If you are not familiar with “Westworld,” I’d suggest you acquaint yourself. The show opened to HBO’s highest viewership numbers since True Detective in 2014 and has received significant critical acclaim on account of its compelling visuals, gripping storylines and excellent acting. No spoilers ahead.
“Westworld” is set in an eponymous theme park which allows “guests” to live out their wildest fantasies. The park is a massive recreation of the 19th century American west, and is populated entirely by humanlike androids — called “hosts” — built to behave as if they are truly people living in the time of the wild west.
This allows the park’s guests to go on bandit-hunting adventures, risky treasure hunts or simply stay in the local saloon, indulging in carnal excess.
Part of the show’s immediate appeal is the bold combination of genres. It is confounding not because it is noticeable, but because of how seamlessly the science fiction and western genres meet to share the screen. Unlike space-cowboy, zombie-romance or horror-comedy films, “Westworld” approaches its genre-bending not as something to be pointed at, but as one more narrative tool with which to explore what we perceive as humanity.
The show is based on a 1973 film of the same name, written by the imaginative Michael Crichton, the man who also dreamt up “Jurassic Park.” For this round, HBO called upon the creative powers of writers/executive producers Jonathan Nolan, J.J. Abrams and Lisa Joy to lead the production, which has already spawned a fervent following online.
This online following is reminiscent of the “Game of Thrones” fan base in their rabid desire to analyse and decode every hint and line of dialogue. For a television show which premiered a little over a month ago, a cursory revision of any fansite will quickly acquaint you with all of the major fan theories, which are impressive in their depth of observation, and seductive in their potential accuracy.
The show seems to have been constructed to prompt this kind of amateur theorizing. As with any android narrative does, fans’ chief question revolves around which presumably human character will turn out to be an android, and vice-versa. It’s only natural to expect this, since every genre offers a general road map over which writers can then apply their own quirks and alterations, and as audiences we have grown to expect these major markers, and laud or deplore writers based on how well they navigate the maze of genre tropes.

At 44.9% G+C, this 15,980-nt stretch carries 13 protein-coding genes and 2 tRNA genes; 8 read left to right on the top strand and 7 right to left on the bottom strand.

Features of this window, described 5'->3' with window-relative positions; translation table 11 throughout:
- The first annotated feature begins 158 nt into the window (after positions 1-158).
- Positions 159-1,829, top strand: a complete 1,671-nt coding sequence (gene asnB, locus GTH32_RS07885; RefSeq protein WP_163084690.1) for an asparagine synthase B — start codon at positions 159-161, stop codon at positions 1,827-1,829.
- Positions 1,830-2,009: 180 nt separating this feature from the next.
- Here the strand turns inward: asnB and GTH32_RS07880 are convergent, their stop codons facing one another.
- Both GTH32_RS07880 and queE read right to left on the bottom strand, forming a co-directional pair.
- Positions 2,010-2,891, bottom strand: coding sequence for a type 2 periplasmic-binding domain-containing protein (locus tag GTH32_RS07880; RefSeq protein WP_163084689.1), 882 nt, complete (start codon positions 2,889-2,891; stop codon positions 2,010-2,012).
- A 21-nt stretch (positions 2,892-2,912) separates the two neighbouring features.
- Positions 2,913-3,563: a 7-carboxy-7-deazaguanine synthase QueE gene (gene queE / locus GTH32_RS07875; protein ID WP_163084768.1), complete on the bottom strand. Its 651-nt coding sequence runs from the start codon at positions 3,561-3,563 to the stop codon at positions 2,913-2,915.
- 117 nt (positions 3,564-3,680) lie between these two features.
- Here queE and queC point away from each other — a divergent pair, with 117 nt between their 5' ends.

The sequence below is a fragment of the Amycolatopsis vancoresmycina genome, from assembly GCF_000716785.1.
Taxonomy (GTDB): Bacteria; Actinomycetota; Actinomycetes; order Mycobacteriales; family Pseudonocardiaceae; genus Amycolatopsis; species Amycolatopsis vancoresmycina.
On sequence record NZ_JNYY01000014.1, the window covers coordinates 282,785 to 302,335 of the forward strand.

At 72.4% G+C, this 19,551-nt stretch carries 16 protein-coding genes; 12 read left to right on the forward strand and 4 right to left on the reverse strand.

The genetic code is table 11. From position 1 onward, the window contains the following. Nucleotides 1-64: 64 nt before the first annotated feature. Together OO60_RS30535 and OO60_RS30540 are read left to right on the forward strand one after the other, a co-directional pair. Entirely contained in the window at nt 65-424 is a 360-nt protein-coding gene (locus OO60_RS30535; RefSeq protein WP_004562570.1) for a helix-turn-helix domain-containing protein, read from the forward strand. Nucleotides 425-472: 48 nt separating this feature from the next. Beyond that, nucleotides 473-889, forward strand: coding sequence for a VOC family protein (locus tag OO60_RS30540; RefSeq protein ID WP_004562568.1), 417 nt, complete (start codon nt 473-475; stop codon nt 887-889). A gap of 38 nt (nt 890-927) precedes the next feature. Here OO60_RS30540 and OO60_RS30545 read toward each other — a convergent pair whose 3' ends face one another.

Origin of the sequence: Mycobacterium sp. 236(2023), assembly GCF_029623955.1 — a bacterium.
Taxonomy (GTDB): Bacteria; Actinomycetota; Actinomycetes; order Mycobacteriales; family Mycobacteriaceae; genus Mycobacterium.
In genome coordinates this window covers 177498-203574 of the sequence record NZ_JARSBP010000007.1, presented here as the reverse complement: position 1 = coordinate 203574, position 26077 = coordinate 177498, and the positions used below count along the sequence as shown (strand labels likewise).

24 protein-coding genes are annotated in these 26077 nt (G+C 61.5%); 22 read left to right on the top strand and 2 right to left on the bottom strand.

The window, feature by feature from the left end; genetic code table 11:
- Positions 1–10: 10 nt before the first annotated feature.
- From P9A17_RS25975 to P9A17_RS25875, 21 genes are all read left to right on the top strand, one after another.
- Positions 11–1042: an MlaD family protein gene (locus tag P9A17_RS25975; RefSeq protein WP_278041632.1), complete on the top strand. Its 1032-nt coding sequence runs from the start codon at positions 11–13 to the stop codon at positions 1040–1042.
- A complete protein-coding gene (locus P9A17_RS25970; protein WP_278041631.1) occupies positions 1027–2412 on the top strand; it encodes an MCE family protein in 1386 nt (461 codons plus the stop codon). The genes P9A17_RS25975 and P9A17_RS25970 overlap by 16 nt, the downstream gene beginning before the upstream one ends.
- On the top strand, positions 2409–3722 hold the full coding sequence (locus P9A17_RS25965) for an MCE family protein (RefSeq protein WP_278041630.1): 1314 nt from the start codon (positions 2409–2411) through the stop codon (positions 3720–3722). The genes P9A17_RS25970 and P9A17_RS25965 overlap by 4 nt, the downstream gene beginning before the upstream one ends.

As seasoned creators, Jonathan Nolan, J.J. Abrams and Lisa Joy are all masters of genre. Naturally, during the writing process, they must have discussed all the genre tropes of android science fiction and westerns, deciding which ones were useful to them, and which they should scrap. This process must have unearthed the ultimate genre expectation, which, as mentioned before, requires a human character to discover (or gain evidence to suspect) their android status.
This is where I put on my personal tin-foil hat, particularly due to the presence of Jonathan Nolan as a lead creator. Together with his brother Christopher, Jonathan Nolan wrote “Memento,” “The Prestige,” the “Batman” trilogy and “Interstellar.” I find it hard to believe that Nolan (and Abrams and Joy, but especially Nolan) would give into the android genre trope without putting up a good fight and making a storytelling mark that is uniquely their own.
This is not to say that some of the character’s humanity won’t be called into question —it’s only natural that it will given the genres Westworld are working within.
Maybe I’m just being hopeful, but I’ll swim against the current and propose that the ultimate upset would be a bait-and-switch, wherein a character becomes convinced that they are one of the park’s lifelike attractions, to then tragically discover that they are actually human — once it is too late to turn back.